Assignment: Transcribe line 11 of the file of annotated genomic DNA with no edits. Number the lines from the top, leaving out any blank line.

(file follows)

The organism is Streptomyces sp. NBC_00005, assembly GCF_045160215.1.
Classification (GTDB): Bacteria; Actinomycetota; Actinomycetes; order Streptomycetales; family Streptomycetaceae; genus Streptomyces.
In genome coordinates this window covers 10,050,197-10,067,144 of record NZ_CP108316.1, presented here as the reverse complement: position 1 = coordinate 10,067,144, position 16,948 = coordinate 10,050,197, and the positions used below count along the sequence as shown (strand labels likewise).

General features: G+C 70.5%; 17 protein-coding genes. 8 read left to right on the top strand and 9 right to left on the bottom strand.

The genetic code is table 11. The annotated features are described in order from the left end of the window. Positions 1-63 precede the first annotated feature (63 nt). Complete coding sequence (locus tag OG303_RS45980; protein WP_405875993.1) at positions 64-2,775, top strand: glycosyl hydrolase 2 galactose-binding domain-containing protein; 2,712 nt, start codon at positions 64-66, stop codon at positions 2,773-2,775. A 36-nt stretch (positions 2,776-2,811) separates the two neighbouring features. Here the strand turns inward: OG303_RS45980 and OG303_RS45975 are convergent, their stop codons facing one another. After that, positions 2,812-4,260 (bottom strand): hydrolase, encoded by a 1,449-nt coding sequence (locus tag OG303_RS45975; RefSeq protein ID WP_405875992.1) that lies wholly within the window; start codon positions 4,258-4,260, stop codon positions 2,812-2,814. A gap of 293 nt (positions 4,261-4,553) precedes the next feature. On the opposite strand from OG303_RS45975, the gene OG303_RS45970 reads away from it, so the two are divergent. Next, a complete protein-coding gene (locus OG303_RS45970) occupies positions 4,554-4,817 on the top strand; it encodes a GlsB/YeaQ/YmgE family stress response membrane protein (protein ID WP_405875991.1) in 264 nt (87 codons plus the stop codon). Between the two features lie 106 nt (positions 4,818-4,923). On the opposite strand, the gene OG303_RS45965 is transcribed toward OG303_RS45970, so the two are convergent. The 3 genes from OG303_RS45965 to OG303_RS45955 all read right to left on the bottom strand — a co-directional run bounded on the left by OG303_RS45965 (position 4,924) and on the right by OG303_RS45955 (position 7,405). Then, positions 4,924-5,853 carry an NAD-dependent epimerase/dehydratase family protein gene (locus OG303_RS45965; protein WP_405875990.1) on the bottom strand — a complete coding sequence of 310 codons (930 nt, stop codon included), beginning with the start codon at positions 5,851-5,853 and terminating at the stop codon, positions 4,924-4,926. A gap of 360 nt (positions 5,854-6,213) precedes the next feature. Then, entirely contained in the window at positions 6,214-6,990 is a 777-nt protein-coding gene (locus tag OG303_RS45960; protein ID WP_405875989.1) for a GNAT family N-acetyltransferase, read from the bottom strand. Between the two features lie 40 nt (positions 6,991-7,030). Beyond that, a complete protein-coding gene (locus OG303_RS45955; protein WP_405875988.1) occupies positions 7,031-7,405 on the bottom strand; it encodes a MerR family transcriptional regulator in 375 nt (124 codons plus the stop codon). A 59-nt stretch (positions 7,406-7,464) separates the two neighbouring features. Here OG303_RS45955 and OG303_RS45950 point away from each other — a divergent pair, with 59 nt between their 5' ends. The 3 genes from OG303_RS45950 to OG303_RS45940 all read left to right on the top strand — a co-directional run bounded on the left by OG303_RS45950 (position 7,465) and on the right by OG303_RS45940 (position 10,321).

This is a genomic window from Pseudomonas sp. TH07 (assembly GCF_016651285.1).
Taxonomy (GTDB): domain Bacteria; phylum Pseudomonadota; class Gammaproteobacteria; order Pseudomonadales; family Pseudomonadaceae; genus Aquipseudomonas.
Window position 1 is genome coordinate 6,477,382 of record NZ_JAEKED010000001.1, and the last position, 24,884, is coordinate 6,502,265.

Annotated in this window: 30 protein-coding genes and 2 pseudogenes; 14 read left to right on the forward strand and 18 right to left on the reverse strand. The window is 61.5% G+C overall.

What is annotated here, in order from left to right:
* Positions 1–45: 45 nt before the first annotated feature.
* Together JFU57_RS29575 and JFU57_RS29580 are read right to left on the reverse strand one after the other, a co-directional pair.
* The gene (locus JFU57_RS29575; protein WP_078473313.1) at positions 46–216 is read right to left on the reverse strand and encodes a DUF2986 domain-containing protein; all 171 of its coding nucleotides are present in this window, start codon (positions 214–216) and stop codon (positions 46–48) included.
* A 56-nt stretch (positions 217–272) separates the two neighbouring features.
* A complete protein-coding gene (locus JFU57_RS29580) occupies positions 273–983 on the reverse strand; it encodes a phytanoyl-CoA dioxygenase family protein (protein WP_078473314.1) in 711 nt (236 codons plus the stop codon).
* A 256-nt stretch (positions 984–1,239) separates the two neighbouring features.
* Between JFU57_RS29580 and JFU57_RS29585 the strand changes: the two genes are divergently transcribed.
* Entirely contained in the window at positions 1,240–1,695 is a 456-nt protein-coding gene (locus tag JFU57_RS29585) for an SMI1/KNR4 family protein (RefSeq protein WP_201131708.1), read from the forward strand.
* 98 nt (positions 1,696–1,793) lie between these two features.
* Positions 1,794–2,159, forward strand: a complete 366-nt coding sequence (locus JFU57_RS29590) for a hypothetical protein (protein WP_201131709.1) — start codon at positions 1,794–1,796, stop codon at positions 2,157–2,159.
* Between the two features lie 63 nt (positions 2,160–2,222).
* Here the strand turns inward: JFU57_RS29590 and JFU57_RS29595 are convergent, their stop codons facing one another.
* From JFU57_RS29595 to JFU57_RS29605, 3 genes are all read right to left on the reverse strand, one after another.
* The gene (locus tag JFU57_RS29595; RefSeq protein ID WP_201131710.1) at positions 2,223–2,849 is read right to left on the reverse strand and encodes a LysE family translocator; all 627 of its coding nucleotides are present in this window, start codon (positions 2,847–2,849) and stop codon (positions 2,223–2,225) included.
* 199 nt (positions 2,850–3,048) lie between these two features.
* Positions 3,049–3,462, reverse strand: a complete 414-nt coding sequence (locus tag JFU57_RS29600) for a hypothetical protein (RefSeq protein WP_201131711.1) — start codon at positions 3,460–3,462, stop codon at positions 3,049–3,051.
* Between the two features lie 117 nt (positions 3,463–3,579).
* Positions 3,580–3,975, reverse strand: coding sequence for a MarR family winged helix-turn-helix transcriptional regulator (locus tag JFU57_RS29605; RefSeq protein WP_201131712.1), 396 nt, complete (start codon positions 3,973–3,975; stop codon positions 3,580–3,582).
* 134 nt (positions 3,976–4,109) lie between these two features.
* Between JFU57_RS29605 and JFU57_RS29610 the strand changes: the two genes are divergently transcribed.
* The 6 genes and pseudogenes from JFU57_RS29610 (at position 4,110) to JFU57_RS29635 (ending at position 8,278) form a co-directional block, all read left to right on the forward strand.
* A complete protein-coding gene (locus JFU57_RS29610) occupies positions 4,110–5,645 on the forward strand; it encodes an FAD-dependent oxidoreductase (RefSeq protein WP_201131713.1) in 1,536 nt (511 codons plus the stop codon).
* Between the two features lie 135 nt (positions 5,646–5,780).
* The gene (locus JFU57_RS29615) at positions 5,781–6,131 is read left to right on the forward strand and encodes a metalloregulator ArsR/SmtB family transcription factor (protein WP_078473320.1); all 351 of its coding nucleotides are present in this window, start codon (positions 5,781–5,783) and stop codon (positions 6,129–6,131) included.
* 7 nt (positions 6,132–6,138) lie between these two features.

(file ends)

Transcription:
* Positions 1–45: 45 nt before the first annotated feature.